In August Sales of Renault ZOE Drop Below 200 In France; Nissan LEAF Sets Its Own Record At 148

1 year ago by Mark Kane 14

Renault Zoe

Renault Zoe

Last month, registrations of the Renault ZOE fell again in France to 198, which is lowest since January and over 5 times lower than the sales peak in March.

In France, when ZOE goes up or down, the whole EV market seems to follow, because ZOE is the nation’s most popular EV.

Last month, the EV market fell to 403 units. This mean that France wasn’t the largest European market for EV passenger vehicles in August.  Norway was.

It seems France likely fell behind Germany, too (dependent on unknown smart fortwo electric drive registrations and some other models there).

In France Nissan LEAF Sales Are on the Rise Too

In France Nissan LEAF Sales Are on the Rise Too

The Nissan LEAF, after a few solid months of around 100 sales in France, set new record of 148 registrations in August. Together with ZOE, these two vehicles account for almost 86% of passenger EV sales.

Here’s a look at how the rest of the EV pack fared in France for August:

  • Bolloré Bluecar:  20
  • Citroen C-Zero, Peugeot iOn and Mitsubishi i-MiEV: 31
  • Ford Focus Electric: 4
  • Smart ED : 1
  • Renault Fluence: 1

YTD numbers are almost 50% better than last year with 5,674 registrations, of which 4,140 are Renault ZOE.

In France, there is also a relatively large EV light commercial vehicle (LCV) market. YTD registrations are at 3,283, about 57% higher than last year.

If we take into account LCVs, then maybe France still is the leader in August for Europe?

The questions that remain are will the Renault ZOE awake from its summer slowdown and go over 1,000 units a month again and will Norway and/or Germany overtake France later this year?

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14 responses to "In August Sales of Renault ZOE Drop Below 200 In France; Nissan LEAF Sets Its Own Record At 148"

  1. Warren says:

    EV sales numbers are meaningless, unless considered as a percentage of total car sales. Did they go up or down as a percentage of total sales?

    1. Suprise Cat says:

      Total new registrations were 85,565, -11% YtY.
      EV sales 403, down from 959 last year, so they are down much more than overall car sales.

      1. Warren says:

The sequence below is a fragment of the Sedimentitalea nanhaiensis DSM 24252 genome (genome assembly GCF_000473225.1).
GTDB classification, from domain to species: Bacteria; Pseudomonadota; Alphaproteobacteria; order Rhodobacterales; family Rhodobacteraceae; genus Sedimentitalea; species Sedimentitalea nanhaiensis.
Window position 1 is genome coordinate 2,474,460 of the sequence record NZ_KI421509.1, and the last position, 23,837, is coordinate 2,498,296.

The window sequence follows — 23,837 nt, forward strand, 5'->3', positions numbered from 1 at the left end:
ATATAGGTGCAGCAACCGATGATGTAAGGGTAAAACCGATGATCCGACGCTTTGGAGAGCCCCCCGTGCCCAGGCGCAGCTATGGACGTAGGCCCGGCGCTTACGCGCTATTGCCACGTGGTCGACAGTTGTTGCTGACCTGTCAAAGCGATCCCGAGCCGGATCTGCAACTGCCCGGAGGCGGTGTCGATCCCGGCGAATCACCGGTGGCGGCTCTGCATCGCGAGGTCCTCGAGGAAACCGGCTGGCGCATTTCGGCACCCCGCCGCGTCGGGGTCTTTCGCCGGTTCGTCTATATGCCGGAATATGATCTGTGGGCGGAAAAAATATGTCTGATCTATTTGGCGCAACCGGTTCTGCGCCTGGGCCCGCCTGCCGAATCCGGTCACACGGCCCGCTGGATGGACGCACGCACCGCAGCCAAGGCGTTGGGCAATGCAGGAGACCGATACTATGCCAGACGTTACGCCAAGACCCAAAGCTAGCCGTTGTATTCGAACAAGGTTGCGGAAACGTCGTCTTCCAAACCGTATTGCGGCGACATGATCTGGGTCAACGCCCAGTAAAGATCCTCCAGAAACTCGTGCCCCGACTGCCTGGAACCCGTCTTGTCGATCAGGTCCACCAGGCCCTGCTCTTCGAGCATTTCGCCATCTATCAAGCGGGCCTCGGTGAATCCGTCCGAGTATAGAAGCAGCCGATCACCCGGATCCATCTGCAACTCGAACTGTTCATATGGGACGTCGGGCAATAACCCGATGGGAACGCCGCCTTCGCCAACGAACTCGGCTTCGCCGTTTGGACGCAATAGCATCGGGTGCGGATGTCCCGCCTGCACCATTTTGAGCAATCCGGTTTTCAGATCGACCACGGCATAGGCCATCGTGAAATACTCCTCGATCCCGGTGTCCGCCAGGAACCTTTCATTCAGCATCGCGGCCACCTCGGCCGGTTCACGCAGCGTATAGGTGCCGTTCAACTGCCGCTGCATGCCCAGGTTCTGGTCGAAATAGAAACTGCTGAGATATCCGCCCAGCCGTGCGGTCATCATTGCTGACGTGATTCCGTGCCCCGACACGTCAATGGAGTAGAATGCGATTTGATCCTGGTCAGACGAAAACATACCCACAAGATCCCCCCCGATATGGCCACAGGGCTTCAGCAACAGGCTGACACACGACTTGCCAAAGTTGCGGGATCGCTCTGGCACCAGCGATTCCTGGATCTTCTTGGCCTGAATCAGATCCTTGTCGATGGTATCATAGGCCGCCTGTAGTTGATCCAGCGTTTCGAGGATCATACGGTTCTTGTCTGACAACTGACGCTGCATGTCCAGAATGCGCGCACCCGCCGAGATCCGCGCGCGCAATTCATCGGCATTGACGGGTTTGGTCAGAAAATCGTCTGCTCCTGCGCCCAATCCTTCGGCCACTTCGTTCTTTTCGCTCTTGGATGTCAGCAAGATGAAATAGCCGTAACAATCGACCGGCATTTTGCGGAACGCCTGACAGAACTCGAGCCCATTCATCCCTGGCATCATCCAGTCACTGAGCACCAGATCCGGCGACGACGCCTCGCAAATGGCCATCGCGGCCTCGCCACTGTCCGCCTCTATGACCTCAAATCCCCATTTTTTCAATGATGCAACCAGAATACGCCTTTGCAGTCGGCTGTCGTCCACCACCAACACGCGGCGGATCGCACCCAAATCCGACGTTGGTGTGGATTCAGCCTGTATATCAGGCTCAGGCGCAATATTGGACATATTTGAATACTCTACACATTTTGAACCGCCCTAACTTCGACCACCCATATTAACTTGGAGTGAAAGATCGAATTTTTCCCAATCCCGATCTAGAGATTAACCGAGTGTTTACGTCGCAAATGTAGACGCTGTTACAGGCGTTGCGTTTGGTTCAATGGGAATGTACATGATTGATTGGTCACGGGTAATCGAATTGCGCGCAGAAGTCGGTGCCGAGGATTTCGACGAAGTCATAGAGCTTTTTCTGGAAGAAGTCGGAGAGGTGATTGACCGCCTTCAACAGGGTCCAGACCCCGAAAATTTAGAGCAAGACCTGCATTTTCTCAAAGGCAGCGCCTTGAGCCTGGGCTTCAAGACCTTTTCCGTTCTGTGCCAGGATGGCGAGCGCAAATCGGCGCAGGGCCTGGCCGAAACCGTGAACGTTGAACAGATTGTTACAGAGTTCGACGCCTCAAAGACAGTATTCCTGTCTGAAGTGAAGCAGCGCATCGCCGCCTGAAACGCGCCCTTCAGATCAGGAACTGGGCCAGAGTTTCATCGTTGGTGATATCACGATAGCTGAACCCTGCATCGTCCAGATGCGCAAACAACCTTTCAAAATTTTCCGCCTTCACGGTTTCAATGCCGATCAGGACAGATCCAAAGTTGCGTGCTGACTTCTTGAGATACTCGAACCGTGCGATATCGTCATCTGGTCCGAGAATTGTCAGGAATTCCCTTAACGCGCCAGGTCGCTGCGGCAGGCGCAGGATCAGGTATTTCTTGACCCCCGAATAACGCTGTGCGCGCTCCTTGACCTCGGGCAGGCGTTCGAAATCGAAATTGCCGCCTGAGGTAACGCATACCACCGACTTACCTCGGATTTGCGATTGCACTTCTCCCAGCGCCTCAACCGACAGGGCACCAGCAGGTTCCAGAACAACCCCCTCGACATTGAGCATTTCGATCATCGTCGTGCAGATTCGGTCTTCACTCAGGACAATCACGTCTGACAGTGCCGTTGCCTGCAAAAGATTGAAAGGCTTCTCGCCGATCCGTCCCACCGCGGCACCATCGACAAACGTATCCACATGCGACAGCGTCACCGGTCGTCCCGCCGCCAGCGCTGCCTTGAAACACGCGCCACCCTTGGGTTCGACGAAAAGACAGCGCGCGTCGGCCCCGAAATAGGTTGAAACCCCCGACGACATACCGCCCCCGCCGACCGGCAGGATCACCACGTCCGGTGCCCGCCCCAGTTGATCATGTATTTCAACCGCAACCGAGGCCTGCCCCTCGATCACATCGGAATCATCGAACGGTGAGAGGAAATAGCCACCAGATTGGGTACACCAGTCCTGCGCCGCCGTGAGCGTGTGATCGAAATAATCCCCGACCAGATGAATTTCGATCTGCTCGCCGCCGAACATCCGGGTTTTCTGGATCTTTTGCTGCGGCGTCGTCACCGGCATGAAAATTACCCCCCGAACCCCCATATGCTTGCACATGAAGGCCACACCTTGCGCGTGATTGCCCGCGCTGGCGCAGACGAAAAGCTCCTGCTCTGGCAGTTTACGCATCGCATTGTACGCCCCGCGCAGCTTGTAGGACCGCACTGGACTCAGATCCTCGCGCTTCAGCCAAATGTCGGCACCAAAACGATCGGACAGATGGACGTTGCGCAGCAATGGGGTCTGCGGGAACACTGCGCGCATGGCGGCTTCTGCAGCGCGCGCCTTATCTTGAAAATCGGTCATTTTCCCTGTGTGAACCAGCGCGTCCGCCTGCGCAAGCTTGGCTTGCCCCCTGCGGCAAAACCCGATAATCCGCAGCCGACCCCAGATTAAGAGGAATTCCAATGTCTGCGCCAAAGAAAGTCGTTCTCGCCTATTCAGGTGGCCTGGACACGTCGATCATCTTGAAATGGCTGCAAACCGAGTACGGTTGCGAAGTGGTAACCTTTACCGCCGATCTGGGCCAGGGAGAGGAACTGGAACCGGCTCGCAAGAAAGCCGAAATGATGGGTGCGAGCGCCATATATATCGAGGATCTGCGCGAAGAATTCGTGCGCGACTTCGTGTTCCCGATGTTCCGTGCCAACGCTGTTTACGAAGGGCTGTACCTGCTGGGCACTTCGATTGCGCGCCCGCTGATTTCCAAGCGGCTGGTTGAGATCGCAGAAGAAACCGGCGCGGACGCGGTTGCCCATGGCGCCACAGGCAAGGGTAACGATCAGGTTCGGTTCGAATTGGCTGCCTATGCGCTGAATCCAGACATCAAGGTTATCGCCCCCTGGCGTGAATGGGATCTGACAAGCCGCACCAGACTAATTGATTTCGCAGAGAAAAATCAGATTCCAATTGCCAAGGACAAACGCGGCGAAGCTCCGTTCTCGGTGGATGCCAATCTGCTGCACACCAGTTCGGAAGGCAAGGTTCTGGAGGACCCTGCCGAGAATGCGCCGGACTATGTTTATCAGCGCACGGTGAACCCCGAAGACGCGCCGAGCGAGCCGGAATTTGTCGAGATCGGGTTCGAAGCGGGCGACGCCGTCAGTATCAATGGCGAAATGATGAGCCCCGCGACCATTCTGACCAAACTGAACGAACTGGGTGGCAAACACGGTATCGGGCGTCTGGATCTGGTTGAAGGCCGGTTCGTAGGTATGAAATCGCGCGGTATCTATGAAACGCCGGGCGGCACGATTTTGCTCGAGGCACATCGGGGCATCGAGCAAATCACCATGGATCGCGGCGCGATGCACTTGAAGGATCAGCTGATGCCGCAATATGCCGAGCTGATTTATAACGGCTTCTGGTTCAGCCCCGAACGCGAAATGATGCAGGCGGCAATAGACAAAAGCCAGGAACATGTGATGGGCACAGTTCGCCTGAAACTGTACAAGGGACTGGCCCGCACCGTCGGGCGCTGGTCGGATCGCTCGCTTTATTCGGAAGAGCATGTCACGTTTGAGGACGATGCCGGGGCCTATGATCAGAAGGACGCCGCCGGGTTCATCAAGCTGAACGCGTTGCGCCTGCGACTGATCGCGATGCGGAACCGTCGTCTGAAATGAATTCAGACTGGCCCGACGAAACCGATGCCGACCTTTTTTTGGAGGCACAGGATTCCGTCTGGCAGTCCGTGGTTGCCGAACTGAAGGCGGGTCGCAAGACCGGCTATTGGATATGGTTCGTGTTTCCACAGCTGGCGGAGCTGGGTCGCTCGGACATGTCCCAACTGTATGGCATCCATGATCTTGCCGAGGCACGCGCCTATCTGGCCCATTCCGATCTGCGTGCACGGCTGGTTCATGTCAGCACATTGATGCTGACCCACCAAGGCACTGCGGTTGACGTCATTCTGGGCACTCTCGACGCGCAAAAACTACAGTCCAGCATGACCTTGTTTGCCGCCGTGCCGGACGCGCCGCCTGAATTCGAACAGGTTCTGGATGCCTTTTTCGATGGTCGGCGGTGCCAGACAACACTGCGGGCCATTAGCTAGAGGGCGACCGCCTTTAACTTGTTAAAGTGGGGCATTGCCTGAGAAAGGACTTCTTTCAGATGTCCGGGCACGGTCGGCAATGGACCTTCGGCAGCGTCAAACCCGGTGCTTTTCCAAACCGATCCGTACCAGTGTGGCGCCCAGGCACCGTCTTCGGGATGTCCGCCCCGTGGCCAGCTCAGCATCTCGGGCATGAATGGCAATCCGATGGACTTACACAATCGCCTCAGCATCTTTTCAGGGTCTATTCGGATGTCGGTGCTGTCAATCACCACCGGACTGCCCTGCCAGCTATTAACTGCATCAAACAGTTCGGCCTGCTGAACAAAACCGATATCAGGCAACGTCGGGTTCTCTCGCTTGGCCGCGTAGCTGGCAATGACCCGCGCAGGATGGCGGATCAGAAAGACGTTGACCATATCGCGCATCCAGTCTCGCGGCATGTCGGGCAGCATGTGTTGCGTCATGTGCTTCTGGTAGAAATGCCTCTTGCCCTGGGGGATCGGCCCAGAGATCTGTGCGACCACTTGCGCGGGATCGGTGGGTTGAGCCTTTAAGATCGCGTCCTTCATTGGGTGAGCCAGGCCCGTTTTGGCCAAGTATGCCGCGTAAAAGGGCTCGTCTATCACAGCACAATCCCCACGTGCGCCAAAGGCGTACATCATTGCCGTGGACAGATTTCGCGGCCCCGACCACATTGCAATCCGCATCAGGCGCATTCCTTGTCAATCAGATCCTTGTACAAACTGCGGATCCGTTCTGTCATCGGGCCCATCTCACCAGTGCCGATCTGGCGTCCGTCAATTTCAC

That is really sad news.

  2. Dan Frederiksen says:

    The Zoe is massively overpriced…
    The empty car without battery costs almost twice as much as the Clio with all the ICE junk. (21 vs 13k euro) That’s just top of the line bs. Deserving of water boarding.

    1. offib says:

      I’ve seen you on YouTube, and I thought that moron from Fast Lane Daily was being an idiot. Actually, you are overreacting. The Zoe, last time I checked the Zoe does cost below £15,000 in the UK, of course with reductions.
      If battery leasing is something that you regard as “top of the line bs”, then what about in the US and Europe (most dominantly Germany) where the majority of Smart ED purchases involve the battery rental scheme.

      1. Dan Frederiksen says:

        The problem with that is that I’m not a moron, I’m a genius. Which in turn reflects poorly on you given what you just said.
        I didn’t object to the idea of battery lease. I objected to the price. Think a little.

    2. Turboro says:

      The france government gives a 7500 Euro financial support on each Zoe, bringing prices very close.

      BTW: August is THE holiday month in france, first wait until October to make conclusions.

    3. Surya says:

      The standard Clio is not as well equipped as the standard Zoe, If I’m not mistaken. But sure, there is a price difference. But you shouldn’t compare apples and oranges. The Zoe is one of the cheapest EVs on the market when compared to similarly equipped EVs with a similar range.